May 23, 2024

Wyden Secures New Protections for Intelligence Community Personnel Facing Political Firings and Whistleblower Retaliation

Wyden Provisions Included in 2025 Intelligence Authorization Act

Washington, D.C. – U.S. Senator Ron Wyden, D-Ore., announced that he secured key protections for Intelligence Community personnel from political firings as part of the Intelligence Authorization Act that passed the Senate Intelligence Committee Wednesday evening.  

The Wyden provision ensures that personnel who are involuntarily moved from one employment status to another can retain their protections from firing. The provision also assures that if an intelligence community employee is fired without due process, as is currently authorized, the agency must explain its reasons to Congress.

“If a federal intelligence agency is going to fire someone with no due process, Congress needs to know if it was politically motivated,” Wyden said. “Few things are more damaging to national security than threats to the independence and professionalism of the Intelligence Community.”

Wyden also secured key protections for Intelligence Community whistleblowers:

  • Allowing whistleblower complaints to be provided directly to Congress if sending the complaint to the whistleblower’s agency, as is currently required, could compromise the anonymity of the whistleblower or result in the complaint being delivered to the subject of the complaint.
  • Ensuring that whistleblowers can’t have their security clearances revoked on a pretext.
  • Removing the cap on damages for retaliatory revocation of whistleblowers’ clearances.
  • Prohibiting, as acts of reprisal, public disclosures of whistleblowers’ identities as well as orders to undertake psychological examinations.
  • Ensuring that former intelligence community employees can still submit whistleblower complaints.

Wyden continued his efforts to improve oversight and increase transparency of the Intelligence Community’s collection of Americans’ data:

  • Requiring reporting to Congress on the IC’s purchases of Americans’ sensitive data and how the data is used and handled, as well as public reporting on policies and procedures related to the IC’s purchases of sensitive Americans’ data.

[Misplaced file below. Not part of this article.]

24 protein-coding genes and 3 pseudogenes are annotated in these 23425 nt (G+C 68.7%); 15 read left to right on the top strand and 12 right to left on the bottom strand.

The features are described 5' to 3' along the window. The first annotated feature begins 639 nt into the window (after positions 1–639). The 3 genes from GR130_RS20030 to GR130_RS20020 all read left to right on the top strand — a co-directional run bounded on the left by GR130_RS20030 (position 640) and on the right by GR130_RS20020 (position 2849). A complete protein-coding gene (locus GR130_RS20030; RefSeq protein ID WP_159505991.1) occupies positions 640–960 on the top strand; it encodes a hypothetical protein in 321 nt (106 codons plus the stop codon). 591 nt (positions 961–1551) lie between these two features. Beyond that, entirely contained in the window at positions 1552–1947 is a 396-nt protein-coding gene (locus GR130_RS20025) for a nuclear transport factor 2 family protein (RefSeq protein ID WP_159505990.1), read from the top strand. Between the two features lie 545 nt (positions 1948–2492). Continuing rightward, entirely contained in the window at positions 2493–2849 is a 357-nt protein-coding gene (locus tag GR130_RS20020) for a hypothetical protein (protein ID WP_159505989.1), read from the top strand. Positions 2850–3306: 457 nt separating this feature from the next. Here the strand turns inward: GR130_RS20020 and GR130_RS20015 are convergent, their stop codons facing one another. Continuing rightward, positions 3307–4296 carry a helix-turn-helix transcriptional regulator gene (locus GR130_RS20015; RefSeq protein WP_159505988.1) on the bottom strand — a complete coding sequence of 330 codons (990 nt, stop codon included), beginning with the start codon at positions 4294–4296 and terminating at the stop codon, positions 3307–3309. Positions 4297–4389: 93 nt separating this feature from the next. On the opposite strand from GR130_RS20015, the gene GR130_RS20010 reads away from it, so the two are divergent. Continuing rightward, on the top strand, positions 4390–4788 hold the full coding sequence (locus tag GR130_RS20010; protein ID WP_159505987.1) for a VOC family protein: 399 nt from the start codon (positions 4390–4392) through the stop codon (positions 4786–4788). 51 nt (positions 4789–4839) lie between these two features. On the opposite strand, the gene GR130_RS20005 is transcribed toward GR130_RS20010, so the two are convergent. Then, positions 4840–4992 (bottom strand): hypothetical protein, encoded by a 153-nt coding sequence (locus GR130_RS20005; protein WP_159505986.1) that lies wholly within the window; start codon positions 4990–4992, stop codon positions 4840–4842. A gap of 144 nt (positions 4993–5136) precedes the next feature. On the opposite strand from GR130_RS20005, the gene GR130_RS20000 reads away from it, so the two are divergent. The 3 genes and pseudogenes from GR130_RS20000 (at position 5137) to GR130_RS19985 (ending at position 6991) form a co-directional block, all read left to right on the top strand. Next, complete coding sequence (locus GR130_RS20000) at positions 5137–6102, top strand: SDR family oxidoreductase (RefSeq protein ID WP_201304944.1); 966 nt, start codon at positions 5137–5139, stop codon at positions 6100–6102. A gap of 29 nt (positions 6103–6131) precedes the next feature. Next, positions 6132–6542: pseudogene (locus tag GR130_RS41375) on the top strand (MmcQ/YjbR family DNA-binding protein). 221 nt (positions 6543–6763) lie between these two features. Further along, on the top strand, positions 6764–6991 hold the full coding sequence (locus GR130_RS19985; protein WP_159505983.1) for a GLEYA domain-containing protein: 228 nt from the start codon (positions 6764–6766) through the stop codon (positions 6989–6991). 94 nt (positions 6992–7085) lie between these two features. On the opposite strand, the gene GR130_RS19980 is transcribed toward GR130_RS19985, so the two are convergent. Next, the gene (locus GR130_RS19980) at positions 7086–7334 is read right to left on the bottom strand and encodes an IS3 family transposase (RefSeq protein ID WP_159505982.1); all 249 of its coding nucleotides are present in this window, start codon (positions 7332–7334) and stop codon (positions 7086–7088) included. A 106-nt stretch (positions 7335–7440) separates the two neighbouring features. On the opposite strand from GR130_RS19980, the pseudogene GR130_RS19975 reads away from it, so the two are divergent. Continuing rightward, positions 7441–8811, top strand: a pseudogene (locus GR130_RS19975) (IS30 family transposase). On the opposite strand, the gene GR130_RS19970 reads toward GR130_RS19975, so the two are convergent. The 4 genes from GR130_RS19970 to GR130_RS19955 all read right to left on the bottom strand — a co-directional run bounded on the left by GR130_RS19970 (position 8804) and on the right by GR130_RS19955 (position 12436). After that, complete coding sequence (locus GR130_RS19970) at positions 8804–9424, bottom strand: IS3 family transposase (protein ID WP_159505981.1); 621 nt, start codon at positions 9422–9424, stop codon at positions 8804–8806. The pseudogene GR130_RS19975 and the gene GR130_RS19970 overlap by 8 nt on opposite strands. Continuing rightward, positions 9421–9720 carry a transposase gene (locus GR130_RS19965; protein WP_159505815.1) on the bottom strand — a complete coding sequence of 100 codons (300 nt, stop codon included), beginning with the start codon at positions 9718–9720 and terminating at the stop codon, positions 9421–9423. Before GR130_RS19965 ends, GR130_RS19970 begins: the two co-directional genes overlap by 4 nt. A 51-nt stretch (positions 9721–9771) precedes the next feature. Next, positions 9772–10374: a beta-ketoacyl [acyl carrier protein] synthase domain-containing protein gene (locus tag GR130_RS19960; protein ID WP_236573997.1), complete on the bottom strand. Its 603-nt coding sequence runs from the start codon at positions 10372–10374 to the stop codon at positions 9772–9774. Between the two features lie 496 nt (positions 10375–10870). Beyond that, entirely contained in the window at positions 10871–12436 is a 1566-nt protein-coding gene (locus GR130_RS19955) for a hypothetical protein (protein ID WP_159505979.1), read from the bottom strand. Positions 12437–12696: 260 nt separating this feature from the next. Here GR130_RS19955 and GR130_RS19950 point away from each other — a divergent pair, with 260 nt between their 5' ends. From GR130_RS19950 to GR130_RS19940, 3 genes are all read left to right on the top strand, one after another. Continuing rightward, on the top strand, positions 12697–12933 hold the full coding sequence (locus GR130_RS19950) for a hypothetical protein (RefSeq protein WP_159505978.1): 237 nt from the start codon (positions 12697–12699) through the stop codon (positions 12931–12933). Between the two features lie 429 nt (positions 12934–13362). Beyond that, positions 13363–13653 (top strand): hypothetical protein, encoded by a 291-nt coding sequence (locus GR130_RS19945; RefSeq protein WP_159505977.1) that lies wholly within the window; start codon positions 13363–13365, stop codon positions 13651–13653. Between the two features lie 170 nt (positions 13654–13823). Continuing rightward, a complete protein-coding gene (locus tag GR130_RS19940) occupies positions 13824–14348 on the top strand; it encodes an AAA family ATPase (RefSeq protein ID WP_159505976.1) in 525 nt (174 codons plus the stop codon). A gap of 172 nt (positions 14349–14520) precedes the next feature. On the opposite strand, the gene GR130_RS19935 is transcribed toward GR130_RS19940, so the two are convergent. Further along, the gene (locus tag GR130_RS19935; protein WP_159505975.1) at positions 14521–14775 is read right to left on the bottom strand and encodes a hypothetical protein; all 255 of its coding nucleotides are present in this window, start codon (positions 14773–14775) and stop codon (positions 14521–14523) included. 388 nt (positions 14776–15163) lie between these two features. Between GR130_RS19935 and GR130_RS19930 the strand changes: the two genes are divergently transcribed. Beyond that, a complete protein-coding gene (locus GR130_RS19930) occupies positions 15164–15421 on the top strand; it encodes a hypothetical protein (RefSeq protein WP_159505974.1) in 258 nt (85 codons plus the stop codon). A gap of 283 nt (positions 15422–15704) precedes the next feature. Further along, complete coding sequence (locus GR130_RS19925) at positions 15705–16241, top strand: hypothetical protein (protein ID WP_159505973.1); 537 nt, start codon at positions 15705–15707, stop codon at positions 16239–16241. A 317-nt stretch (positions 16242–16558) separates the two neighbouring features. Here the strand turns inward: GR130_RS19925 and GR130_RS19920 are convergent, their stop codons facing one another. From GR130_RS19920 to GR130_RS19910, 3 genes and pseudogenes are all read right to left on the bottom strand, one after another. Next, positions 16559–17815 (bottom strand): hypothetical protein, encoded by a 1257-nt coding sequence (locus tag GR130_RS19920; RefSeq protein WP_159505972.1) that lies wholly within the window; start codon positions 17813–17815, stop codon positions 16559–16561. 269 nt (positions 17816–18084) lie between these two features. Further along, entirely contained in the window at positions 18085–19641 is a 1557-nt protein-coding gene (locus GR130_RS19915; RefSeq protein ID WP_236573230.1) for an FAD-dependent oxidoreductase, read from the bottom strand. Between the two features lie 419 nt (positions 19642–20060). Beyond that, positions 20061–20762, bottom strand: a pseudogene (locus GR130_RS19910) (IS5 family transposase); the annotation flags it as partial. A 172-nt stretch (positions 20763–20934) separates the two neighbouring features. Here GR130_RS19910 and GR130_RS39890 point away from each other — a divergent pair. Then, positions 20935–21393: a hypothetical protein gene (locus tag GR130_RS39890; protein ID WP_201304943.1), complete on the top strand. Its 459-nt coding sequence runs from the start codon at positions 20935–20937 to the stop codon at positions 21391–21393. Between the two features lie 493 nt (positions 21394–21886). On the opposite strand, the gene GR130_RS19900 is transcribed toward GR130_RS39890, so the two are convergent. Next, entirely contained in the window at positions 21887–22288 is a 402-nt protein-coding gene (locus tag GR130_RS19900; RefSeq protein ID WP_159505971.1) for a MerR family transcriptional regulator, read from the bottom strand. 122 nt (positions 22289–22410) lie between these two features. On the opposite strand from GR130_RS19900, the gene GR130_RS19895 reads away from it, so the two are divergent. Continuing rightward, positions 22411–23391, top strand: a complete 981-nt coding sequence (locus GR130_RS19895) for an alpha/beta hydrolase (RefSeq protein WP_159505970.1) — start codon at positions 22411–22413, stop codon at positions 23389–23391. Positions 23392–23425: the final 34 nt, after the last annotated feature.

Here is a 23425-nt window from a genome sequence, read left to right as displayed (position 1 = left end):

• Requiring the IC to make public a policy on the collection of U.S. location information.

Wyden also advanced his work to reform the country’s broken classification and declassification system, in particular by requiring the designation of a government Executive Agent to reform the system and a report on funding for the Executive Agent and the Public Interest Declassification Board.

Wyden expressed concern about a provision giving the Attorney General new powers to police the authenticity of AI-generated media. Notably the provision exempts law enforcement, state actors and contractors at all levels, allowing the government to freely use unlabeled deepfake material.

“This provision raises numerous First Amendment and other questions that need to be scrutinized and debated in public,” Wyden said,

Finally, improvements were made with regard to FISA Court review and congressional oversight of the sweeping new FISA authorities passed last month.  While the bill also helps rein in the authorities, the new limits on the authorities are secret. 

“It is important to narrow the incredibly broad authorities that Congress unwisely passed last month,” Wyden said.  “But it is a fundamental democratic principle that an American citizen should be able to read the law and have some inkling about what government officials are and are not allowed to do, particularly when it concerns warrantless surveillance. Secret law is dangerous and undermines trust in government and in the Congress.”